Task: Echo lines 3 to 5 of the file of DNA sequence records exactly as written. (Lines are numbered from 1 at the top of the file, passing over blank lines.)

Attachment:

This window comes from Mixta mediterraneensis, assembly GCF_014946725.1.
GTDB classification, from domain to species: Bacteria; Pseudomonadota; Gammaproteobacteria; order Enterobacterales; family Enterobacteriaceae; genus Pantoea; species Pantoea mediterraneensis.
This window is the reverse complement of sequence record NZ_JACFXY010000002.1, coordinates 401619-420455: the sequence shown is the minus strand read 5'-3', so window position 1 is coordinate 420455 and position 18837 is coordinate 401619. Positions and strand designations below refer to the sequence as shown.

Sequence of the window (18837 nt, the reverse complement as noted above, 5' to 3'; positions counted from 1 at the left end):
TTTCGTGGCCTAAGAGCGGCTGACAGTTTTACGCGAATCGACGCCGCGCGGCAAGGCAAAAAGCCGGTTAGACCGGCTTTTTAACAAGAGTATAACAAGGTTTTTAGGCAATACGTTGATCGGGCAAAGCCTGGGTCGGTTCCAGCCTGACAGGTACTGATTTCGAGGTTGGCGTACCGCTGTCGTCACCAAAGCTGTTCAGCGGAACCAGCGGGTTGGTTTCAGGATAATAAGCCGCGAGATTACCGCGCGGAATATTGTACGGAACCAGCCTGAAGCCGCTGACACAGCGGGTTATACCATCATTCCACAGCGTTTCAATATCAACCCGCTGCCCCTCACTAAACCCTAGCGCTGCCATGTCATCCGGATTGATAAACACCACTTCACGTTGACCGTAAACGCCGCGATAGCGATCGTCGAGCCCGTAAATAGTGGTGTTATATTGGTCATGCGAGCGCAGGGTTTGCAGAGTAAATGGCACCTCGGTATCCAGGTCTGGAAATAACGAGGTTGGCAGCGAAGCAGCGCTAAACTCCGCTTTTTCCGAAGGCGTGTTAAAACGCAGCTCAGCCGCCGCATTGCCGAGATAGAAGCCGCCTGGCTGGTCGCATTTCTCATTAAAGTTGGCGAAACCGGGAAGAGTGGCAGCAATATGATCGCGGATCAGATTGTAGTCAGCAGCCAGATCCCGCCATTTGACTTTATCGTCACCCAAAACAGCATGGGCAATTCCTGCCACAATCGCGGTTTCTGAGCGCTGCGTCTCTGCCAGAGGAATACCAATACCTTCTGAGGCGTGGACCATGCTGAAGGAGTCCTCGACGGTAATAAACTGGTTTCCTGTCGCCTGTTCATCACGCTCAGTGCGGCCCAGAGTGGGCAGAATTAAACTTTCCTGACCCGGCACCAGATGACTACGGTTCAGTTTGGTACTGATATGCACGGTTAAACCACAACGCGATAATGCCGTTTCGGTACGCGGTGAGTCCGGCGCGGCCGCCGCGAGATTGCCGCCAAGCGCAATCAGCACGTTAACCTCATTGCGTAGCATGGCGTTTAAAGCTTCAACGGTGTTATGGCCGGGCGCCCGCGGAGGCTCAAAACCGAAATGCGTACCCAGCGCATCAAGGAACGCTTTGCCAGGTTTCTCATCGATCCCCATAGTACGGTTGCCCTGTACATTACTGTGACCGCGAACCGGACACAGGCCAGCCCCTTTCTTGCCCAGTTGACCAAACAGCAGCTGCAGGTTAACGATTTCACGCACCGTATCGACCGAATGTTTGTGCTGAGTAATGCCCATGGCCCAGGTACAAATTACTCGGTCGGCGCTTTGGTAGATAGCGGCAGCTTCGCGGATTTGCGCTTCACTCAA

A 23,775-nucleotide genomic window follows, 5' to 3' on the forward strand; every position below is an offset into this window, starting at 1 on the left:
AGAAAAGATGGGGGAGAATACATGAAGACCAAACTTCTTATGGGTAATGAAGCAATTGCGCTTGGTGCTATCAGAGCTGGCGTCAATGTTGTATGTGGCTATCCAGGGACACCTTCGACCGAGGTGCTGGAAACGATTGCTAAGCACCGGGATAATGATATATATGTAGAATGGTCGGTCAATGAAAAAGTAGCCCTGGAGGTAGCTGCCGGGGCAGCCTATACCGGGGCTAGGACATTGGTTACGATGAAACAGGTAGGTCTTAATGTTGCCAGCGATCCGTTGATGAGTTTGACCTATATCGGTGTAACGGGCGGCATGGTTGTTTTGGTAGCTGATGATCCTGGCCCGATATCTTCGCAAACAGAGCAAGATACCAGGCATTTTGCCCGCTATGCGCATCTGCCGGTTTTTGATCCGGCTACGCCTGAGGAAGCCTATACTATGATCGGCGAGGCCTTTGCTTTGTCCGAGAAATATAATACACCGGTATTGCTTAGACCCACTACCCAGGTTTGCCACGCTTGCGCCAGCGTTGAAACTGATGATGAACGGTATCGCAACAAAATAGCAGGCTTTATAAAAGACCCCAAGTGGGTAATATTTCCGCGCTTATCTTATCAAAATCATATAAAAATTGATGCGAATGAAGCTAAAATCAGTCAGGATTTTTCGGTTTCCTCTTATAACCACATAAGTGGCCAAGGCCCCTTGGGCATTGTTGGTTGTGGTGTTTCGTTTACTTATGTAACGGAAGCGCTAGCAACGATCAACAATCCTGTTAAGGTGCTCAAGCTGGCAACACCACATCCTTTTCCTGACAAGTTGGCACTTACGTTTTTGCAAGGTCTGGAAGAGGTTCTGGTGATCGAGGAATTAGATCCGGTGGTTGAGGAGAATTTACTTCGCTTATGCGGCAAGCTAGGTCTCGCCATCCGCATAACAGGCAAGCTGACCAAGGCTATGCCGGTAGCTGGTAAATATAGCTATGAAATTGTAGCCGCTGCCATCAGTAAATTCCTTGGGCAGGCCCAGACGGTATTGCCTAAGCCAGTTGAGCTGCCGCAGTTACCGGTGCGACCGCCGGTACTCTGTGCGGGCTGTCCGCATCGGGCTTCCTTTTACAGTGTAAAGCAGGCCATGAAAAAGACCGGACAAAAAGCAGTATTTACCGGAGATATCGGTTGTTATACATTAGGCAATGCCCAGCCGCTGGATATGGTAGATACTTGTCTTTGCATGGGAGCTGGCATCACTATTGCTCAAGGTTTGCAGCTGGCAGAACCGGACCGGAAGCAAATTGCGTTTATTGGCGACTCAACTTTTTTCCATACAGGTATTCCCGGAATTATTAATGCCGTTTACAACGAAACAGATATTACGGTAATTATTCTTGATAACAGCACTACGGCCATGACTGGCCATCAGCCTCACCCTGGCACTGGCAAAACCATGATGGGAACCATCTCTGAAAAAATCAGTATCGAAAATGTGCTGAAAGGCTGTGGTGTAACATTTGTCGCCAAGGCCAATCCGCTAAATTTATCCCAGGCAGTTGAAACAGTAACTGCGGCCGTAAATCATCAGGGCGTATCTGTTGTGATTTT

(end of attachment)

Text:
This window is the reverse complement of sequence record NZ_JACFXY010000002.1, coordinates 401619-420455: the sequence shown is the minus strand read 5'-3', so window position 1 is coordinate 420455 and position 18837 is coordinate 401619. Positions and strand designations below refer to the sequence as shown.

Sequence of the window (18837 nt, the reverse complement as noted above, 5' to 3'; positions counted from 1 at the left end):
TTTCGTGGCCTAAGAGCGGCTGACAGTTTTACGCGAATCGACGCCGCGCGGCAAGGCAAAAAGCCGGTTAGACCGGCTTTTTAACAAGAGTATAACAAGGTTTTTAGGCAATACGTTGATCGGGCAAAGCCTGGGTCGGTTCCAGCCTGACAGGTACTGATTTCGAGGTTGGCGTACCGCTGTCGTCACCAAAGCTGTTCAGCGGAACCAGCGGGTTGGTTTCAGGATAATAAGCCGCGAGATTACCGCGCGGAATATTGTACGGAACCAGCCTGAAGCCGCTGACACAGCGGGTTATACCATCATTCCACAGCGTTTCAATATCAACCCGCTGCCCCTCACTAAACCCTAGCGCTGCCATGTCATCCGGATTGATAAACACCACTTCACGTTGACCGTAAACGCCGCGATAGCGATCGTCGAGCCCGTAAATAGTGGTGTTATATTGGTCATGCGAGCGCAGGGTTTGCAGAGTAAATGGCACCTCGGTATCCAGGTCTGGAAATAACGAGGTTGGCAGCGAAGCAGCGCTAAACTCCGCTTTTTCCGAAGGCGTGTTAAAACGCAGCTCAGCCGCCGCATTGCCGAGATAGAAGCCGCCTGGCTGGTCGCATTTCTCATTAAAGTTGGCGAAACCGGGAAGAGTGGCAGCAATATGATCGCGGATCAGATTGTAGTCAGCAGCCAGATCCCGCCATTTGACTTTATCGTCACCCAAAACAGCATGGGCAATTCCTGCCACAATCGCGGTTTCTGAGCGCTGCGTCTCTGCCAGAGGAATACCAATACCTTCTGAGGCGTGGACCATGCTGAAGGAGTCCTCGACGGTAATAAACTGGTTTCCTGTCGCCTGTTCATCACGCTCAGTGCGGCCCAGAGTGGGCAGAATTAAACTTTCCTGACCCGGCACCAGATGACTACGGTTCAGTTTGGTACTGATATGCACGGTTAAACCACAACGCGATAATGCCGTTTCGGTACGCGGTGAGTCCGGCGCGGCCGCCGCGAGATTGCCGCCAAGCGCAATCAGCACGTTAACCTCATTGCGTAGCATGGCGTTTAAAGCTTCAACGGTGTTATGGCCGGGCGCCCGCGGAGGCTCAAAACCGAAATGCGTACCCAGCGCATCAAGGAACGCTTTGCCAGGTTTCTCATCGATCCCCATAGTACGGTTGCCCTGTACATTACTGTGACCGCGAACCGGACACAGGCCAGCCCCTTTCTTGCCCAGTTGACCAAACAGCAGCTGCAGGTTAACGATTTCACGCACCGTATCGACCGAATGTTTGTGCTGAGTAATGCCCATGGCCCAGGTACAAATTACTCGGTCGGCGCTTTGGTAGATAGCGGCAGCTTCGCGGATTTGCGCTTCACTCAA